To your question about how do we go about segmenting. Well, I think it's really important, just like I would in reality if I meet somebody new to find out as much as I can about, well, who are they? Why are they on my list? What are they looking for help with specifically from me? And if I can get that information, I can then use that in a lot of really interesting ways.
I can obviously deliver a better welcome sequence to them. I can show them better product recommendations. I can do a lot of things, but I need that information in order to do any of that.
What I usually recommend people do, which is the minimum thing you should do, it's simple, it's effective, it kind of immediately works for you, is usually a confirmation page post opt-in says like, hey, thanks. Check your email and that's it. What I recommend doing is putting a segmentation survey on that that digs a bit deeper into who you are, why you're here.
We've been doing this through my company RightMessage for a lot of customers over the years. We've started doing haven't. I don't think I've told this to you yet Bob, but I've started also an agency where we're working with more high-profile creator types and we've been doing segmentation personalization as a service for them and for all of them without fail, they've gone from getting minimal information post opt-in, so just first name and email address to now, on average, 80% to 85% of all new subscribers are getting information about why they joined, what stage their business is at, if it's like a B2B kind of creator, what industry they're in, how do they monetize, that kind of stuff.
Why I think that's so important is if somebody just said, I want to hear from you, I give you my email address. I want to get your newsletter. I want to get your lead magnet, whatever it is.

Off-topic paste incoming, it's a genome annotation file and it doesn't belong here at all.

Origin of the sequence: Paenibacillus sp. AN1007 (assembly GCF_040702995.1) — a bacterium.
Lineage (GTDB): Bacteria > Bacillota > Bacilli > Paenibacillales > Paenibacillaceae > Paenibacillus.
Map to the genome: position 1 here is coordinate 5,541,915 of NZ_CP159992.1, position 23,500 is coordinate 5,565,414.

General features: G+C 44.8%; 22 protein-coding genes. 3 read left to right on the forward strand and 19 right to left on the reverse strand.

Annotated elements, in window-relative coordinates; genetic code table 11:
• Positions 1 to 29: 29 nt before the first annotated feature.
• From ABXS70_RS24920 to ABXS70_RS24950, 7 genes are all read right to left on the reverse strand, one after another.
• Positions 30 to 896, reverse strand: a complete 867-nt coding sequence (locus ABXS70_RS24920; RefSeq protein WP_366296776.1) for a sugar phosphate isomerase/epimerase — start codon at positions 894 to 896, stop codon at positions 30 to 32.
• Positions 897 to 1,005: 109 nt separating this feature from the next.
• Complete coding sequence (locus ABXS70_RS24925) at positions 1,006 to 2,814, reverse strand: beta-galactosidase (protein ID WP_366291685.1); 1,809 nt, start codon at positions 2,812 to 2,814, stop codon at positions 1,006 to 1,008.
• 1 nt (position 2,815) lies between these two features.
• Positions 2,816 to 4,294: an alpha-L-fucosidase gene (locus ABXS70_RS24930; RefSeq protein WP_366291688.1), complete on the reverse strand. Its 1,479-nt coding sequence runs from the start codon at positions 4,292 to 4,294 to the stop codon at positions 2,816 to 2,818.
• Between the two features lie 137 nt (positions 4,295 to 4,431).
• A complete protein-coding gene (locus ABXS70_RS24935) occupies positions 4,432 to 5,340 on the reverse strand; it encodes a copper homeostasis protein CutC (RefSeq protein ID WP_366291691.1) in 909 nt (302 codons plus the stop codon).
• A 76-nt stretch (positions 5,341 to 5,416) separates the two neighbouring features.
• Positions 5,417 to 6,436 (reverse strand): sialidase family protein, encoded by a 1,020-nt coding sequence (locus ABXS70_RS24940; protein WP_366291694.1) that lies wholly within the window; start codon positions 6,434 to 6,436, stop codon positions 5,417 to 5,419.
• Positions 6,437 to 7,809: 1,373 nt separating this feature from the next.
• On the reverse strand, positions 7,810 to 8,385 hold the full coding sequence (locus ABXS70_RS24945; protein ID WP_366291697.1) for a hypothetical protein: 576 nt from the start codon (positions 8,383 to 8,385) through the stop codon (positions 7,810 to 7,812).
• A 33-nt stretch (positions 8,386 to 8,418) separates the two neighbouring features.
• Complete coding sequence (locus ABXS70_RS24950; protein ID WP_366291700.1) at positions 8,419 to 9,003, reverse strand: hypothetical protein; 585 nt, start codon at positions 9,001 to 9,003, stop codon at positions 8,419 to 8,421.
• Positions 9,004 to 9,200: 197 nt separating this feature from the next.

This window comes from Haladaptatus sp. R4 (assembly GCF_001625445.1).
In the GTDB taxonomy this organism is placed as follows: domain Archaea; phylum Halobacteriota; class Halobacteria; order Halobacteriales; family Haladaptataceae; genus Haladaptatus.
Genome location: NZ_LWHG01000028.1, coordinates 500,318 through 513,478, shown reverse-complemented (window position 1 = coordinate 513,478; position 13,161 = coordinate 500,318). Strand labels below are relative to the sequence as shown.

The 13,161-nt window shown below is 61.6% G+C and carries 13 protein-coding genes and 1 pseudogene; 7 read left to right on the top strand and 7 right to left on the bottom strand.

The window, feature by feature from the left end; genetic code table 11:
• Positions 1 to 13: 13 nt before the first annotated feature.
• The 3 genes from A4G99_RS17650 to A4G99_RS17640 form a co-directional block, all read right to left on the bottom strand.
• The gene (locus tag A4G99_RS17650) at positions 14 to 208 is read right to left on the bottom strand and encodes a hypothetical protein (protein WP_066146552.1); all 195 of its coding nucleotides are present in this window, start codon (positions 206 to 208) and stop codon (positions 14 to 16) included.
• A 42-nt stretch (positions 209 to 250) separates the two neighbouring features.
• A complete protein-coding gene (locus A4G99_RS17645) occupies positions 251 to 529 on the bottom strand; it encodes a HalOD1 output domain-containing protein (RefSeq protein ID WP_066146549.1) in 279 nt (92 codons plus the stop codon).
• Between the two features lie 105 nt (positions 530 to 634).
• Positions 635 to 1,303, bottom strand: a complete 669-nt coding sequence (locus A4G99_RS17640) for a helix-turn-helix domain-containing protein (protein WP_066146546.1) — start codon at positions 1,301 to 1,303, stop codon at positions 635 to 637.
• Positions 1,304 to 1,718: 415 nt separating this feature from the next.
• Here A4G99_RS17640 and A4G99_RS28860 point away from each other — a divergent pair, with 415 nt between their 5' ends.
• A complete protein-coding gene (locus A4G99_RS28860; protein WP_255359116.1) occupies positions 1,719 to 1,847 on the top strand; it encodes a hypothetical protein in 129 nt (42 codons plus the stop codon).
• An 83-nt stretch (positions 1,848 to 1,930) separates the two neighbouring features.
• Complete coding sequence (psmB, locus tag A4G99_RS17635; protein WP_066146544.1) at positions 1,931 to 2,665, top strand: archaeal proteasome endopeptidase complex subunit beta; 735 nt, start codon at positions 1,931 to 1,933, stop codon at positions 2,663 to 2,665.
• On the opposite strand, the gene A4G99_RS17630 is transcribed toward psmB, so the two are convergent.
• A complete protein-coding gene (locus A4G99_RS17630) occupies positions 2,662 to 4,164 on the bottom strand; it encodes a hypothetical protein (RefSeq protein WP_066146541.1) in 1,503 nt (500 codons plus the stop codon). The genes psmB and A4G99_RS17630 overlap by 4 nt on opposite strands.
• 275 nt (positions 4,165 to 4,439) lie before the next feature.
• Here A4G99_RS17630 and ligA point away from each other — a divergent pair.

If you can say, great, welcome to my newsletter, so that I can make sure that I give you exactly what you need and nothing more. Would you mind sharing a bit about why you joined, what stage of the journey you're on, you're at, what your job role is, whatever makes sense for you and your audience to collect. Not in a way where you're saying, I want this information so I can put it up on like a PowerPoint to present to somebody. You're instead saying, if I can find this out about you, I can better serve you. Right.
So we want to kind of be more of a router routing or sorting hat. I've heard it also described as rather than just kind of broadcasting the same thing to everyone.
Because ultimately the thing that set me down this path was before doing all this stuff I'm doing now, I had a different agency about 10-15 years ago where everything, we didn't have a buy now button. I sold people through individually written proposals, through a lot of meetings and things. Absolutely. I'm dropping mentions of clients that relate to them or are in their industry or I'm talking more technical to technical people, less technical to less technical people. And we all do this kind of naturally offline right like we do this if you and I are talking before we hit record. We have commonalities, we know things about each other and we use that to kind of anchor what we say to each other.
What I've been trying to do is get across to people the importance of why that doesn't need to just be something you do in a high-touch sales or high-touch discussion kind of situation. You can do that at scale. You can use these great computers that power email platforms and such to collect information and then say, well, if they are in this industry, show this case study. If they're in that industry, show that case study. And yeah, I mean, that's basically personalization in a nutshell, is that but yeah, post opt-in, that's the best place to get it.
You can obviously send targeted campaigns to people who are not segmented. Ask them to click a link to share more about what they're looking for from you. I've seen really creative ways of phrasing this where you could say, hey, I'm working on my 2024 plan for the business. What kind of content do I need to create? What products do I need to bring to market? The best way for me to find that out is, would you mind sharing a bit about how I can individually help you?